Gas Detection: Frequently Asked Questions

Take a look through our Gas Detection Frequently Asked Questions below, where you can find out all of the information needed for your workers to operate safely in hazardous environments.

What are gas detectors?

Gas detectors are used to measure the concentration of selected gases within an atmosphere, providing readings that can save lives. It is often necessary to monitor the levels of a specific gas in an area to ensure the safety of people within that space, whether that be a domestic or industrial environment.

Gas detectors are available in three main variants – portable, fixed and semi-fixed. Portable gas detectors are usually worn on or carried by a worker in an industrial area. These are often battery-operated and used for toxic or combustible gas detection within a confined space. Fixed gas detectors are generally used within large-scale facilities that require continuous monitoring of certain gases. They are permanently installed at a potentially hazardous location, using sensor heads in various areas to provide readings that feed back to a control panel which is usually located in a safe area.

  1. What is the use of gas detectors?

The main use of a gas detector is to monitor the atmosphere for levels of certain gases in order to prevent injuries or fatalities. One of the most critical uses for a gas monitor is when working within a confined space. This is where portable gas detectors are typically used to ensure the safety of a worker, as ventilation is often limited and exits can often be difficult to access quickly in case of an emergency. By using a compact and portable gas detector, a worker can be sure that their immediate vicinity is safe from selected gases and will have enough time to escape the area should any harmful gases be present.

Gas detectors are also commonly used in domestic and commercial buildings to protect from commonly-found gases such as CO2. Even minimal exposure to Carbon Monoxide can be fatal to both humans and animals, which leads to a requirement for homes and commercial properties to be fitted with CO2 detectors.

  1. What are the dangers of toxic gases?

Exposure to a toxic gas can cause serious injuries and even fatalities, which is why the use of gas monitors in potentially hazardous environments is vital. However, there are different symptoms for overexposure to each gas.

Many gases such as Ammonia (NH3), Chlorine (Cl2) and Sulfur Dioxide (SO2) will cause severe burning in the eyes, nose, throat and windpipe within moments of exposure, while less soluble gases can have a delayed effect that can sometimes take hours to become apparent. Some gases such as Methane and Carbon Dioxide (CO2) will displace the Oxygen content within the body, which will cause issues such as breathing difficulties and can lead to death.

The use of a suitable gas monitor will ensure that any workers within a hazardous are can vacate the space before any symptoms from gas exposure appear.

  1. How do gas sensors work?

Gas detectors are generally categorised by the type of gas they monitor – combustible gas or toxic gas. Combustible gases are mainly detected using catalytic and infrared sensors, while toxic gases use electrochemical and metal oxide semiconductor technology.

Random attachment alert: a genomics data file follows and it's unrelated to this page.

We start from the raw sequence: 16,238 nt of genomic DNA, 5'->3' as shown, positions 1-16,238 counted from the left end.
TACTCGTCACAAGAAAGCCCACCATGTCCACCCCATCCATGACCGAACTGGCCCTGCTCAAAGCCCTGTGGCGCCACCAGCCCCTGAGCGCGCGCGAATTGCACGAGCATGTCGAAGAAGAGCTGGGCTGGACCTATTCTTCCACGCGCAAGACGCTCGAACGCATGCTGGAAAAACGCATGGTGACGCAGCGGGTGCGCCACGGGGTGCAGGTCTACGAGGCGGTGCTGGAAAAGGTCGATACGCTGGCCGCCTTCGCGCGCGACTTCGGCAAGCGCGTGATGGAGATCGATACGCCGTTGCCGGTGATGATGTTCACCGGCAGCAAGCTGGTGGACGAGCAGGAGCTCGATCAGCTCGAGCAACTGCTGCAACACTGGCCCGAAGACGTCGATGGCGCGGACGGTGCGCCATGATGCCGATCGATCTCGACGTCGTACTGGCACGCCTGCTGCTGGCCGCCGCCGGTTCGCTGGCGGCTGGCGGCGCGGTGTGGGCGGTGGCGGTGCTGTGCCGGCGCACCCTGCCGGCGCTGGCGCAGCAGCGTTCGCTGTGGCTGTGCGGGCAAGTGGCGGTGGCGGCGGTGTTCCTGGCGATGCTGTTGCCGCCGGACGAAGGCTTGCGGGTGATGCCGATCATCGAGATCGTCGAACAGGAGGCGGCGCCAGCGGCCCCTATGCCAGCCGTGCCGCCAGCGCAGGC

Catalytic sensors are the most commonly used for gas detection due to their efficiency and low cost of manufacture. They use a wire coil treated with platinum that will release heat when it comes into contact with a combustible gas. When a certain temperature is reached, the sensors will set off an alarm. Infrared sensors use a series of transmitters and receivers to emit and detect IR light. If a gas is present in the optical path, it will interfere with the light and an alarm will sound.

Electrochemical sensors are extremely sensitive and use electrodes to constantly monitor the parts per million of a gas in the air. When a dangerous level is reached, electric signals send a warning message to a digital display.  Metal Oxide Semiconductors use a gas-sensitive film made from tin or tungsten oxides which will react when a toxic gas is present, triggering an alarm.

  1. How do I bump-test my gas detector?

Regular bump testing should be carried out on your device to ensure that it is working properly, ensuring that it can perform safely in a hazardous environment. A bump test checks that your sensors are responding to the applicable gas, however, it does not check the accuracy of the instrument in the way that a calibration does. See our Calibration vs Bump Test article for more information.

The most efficient way to bump test is with a docking station, however manual bump tests are equally as easy to carry out. To manually bump test your device, you simply need to put your device into bump test mode and then apply the relevant gas using a gas cylinder, regulator and tubing. The instrument will display the results, allowing you to easily see whether it passed or failed the bump test.

Take a look through our range of gas detectors and gas analysers to find the right device for your requirements, as well as our range of gas detector sensors.

If you need more information on Gas Detection or you have any enquiries, please contact us on 02920 759 683 or email our team at

Posted by Laura Dronfield

Back to news